- Through routine case management, the CJDSS noted common symptoms and similar potential diagnostic profiles among some recent New Brunswick referrals to the surveillance system. These referrals tested negative for Creutzfeldt-Jakob Disease and it became apparent that these atypical referrals represented a cluster of cases that were worth further investigation.
- In December 2020, the CJDSS notified Public Health New Brunswick to actively include us in the investigation.
- The first draft for the potential case definition was prepared at the end of January 2021, and a memo regarding this potential case definition was sent to physicians in New Brunswick on March 5.
- The memo’s purpose was to inform and encourage any health-care provider with patients that may meet the case definition for this neurological syndrome of unknown cause, to please contact Public Health, the CJDSS or the Mind Clinic for more information.
- In April, Public Health began collecting consent and contact information from those impacted by the investigation to undertake an investigative survey.
- With input from local and national subject matter experts, Public Health drafted an epidemiological questionnaire to gather information from New Brunswickers suspected of being part of this cluster. This questionnaire asks for lots of information including but not limited to, the persons’ environment, residence, potential exposure and travel history. Detailed information is needed to better understand and may help determine if there is an environmental or infectious source of these cases and if so, to help identify ways to prevent more cases from occurring. Data collected will be incorporated into the investigation to help identify potential sources of the syndrome.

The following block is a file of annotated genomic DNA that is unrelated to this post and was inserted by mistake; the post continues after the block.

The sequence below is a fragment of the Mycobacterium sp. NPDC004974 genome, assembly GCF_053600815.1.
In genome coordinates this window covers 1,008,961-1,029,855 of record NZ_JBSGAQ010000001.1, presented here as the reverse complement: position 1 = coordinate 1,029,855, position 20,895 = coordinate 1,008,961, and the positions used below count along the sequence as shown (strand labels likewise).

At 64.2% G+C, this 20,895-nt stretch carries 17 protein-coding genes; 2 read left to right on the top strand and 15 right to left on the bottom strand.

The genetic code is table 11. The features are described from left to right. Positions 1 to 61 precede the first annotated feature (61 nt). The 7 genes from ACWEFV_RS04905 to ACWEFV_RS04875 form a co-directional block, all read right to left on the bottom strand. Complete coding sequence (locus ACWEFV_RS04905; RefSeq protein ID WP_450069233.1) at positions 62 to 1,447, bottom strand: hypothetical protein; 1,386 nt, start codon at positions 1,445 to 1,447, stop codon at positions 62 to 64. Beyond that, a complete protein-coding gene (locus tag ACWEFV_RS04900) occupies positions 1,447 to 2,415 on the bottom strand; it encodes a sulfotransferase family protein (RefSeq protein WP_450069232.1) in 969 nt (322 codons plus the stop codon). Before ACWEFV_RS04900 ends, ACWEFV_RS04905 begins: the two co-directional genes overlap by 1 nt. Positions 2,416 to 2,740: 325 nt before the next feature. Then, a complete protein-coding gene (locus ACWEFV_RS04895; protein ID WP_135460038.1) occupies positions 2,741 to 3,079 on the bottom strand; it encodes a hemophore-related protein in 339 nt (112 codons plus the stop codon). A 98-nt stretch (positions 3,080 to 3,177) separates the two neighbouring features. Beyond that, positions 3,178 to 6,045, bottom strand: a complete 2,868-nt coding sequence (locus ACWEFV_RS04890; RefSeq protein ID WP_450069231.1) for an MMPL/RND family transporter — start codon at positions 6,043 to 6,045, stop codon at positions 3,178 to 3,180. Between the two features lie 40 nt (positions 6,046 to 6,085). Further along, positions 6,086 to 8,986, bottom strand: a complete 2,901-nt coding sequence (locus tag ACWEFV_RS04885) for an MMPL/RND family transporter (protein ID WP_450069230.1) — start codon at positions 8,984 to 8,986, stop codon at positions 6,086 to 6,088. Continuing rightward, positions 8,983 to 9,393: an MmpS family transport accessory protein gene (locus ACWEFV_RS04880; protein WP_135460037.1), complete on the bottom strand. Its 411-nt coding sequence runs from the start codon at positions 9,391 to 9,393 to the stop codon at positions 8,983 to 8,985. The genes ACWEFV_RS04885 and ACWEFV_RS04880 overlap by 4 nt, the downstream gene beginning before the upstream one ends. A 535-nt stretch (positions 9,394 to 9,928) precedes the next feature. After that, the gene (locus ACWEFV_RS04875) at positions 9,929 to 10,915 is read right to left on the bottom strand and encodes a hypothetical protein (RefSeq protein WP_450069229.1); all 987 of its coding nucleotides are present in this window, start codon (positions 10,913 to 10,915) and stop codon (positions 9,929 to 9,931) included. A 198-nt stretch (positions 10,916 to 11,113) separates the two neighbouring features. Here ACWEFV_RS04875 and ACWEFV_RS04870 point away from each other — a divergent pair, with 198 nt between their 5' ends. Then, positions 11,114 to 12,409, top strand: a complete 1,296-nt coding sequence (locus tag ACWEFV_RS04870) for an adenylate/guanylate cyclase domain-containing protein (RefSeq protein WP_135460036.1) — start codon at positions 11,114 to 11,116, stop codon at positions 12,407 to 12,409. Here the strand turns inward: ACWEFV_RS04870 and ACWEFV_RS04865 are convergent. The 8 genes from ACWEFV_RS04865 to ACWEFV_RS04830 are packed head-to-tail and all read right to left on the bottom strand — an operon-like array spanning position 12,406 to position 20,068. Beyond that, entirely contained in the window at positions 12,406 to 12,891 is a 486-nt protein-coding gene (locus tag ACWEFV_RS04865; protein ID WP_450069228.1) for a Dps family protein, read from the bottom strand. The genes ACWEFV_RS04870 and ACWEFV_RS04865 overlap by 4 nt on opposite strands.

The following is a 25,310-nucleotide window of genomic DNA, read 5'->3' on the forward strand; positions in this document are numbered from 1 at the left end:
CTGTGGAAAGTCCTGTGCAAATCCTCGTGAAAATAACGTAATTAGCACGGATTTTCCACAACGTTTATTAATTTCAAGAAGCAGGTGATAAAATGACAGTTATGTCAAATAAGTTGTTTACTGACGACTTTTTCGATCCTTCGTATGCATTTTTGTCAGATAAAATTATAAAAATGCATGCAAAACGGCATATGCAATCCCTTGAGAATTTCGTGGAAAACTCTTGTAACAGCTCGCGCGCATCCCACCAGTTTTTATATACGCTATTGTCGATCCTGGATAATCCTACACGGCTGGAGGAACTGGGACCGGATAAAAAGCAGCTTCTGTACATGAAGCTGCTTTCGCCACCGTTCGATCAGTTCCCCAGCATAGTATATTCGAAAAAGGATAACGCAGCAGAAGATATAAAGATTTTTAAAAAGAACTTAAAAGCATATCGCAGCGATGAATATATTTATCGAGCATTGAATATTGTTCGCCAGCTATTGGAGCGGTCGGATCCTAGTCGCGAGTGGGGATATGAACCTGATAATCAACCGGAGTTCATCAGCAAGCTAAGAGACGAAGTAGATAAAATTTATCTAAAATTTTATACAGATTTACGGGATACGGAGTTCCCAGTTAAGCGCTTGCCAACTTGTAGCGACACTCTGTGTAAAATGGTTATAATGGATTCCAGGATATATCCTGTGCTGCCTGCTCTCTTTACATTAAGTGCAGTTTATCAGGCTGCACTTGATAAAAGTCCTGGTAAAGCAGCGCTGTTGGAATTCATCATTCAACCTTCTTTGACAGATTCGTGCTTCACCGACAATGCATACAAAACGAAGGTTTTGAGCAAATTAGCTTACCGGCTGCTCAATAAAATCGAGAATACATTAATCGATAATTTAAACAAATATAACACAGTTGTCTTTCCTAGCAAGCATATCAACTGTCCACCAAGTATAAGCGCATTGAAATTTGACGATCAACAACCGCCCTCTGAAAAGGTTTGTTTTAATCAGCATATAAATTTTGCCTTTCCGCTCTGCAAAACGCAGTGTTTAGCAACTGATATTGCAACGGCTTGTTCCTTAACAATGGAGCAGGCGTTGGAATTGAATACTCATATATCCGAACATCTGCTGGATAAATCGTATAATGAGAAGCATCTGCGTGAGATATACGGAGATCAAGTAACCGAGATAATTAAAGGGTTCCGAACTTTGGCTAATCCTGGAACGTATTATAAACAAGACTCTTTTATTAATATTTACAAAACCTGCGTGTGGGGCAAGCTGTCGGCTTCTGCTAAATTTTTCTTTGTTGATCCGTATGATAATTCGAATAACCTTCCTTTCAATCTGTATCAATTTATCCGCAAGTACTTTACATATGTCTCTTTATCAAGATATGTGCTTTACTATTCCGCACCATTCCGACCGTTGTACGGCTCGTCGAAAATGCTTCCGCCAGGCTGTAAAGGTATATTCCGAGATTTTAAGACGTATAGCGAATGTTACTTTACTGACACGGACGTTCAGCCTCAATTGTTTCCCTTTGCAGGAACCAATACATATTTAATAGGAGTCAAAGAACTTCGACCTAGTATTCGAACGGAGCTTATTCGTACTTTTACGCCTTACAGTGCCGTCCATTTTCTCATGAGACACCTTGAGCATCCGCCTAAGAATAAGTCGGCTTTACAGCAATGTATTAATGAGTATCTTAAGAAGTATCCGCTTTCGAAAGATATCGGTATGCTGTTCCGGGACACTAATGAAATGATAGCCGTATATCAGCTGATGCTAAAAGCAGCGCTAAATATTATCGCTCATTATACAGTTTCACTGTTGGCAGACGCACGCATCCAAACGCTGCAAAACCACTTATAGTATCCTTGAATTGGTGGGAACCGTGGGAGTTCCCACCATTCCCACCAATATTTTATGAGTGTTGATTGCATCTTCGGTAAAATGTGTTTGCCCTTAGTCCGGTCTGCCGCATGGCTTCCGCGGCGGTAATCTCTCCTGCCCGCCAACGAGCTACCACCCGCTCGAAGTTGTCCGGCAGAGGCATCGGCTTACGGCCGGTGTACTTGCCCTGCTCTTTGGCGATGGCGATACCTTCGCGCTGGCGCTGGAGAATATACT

- In May, Public Health began calling individuals to schedule appointments to conduct the surveys.
- The first interview was completed on Wednesday, May 26, 2021.
- To date, 23 surveys have been conducted, and several more are being scheduled and followed up on.
Some symptoms include, but are not limited to:
- memory problems
- muscle spasms
- balance issues, difficulty walking or falls
- blurred vision or visual hallucinations
- unexplained, significant weight loss
- behaviour changes
- pain in the upper or lower limbs
What you can do
If you suspect that you, or your loved one, may be experiencing changes in personal health that may be similar to those described above, please speak with a health-care provider.